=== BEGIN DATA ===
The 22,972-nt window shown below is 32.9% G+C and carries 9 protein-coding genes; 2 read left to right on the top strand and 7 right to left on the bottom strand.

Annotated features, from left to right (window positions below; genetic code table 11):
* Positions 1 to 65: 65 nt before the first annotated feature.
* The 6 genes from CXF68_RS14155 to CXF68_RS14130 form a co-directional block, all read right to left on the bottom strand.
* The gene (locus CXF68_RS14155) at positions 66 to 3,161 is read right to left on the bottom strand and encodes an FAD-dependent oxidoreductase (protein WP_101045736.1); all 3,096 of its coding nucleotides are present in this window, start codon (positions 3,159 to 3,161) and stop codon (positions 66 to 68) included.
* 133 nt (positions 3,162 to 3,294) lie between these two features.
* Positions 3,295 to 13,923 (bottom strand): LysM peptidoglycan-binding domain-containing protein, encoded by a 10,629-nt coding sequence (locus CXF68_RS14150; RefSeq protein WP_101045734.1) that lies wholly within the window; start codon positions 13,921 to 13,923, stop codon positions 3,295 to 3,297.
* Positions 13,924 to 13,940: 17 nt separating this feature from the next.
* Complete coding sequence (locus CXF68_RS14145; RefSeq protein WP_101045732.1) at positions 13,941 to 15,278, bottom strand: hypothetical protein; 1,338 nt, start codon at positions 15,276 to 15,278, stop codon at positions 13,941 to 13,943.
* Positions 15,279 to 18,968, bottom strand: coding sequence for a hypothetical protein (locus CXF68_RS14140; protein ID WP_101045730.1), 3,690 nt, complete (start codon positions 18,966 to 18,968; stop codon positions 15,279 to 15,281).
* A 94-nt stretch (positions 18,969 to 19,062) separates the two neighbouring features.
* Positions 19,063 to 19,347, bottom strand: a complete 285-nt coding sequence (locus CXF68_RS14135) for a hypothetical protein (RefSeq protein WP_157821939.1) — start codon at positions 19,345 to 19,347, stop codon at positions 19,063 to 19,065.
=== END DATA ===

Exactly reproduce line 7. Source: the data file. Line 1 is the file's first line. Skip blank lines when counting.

* Positions 3,295 to 13,923 (bottom strand): LysM peptidoglycan-binding domain-containing protein, encoded by a 10,629-nt coding sequence (locus CXF68_RS14150; RefSeq protein WP_101045734.1) that lies wholly within the window; start codon positions 13,921 to 13,923, stop codon positions 3,295 to 3,297.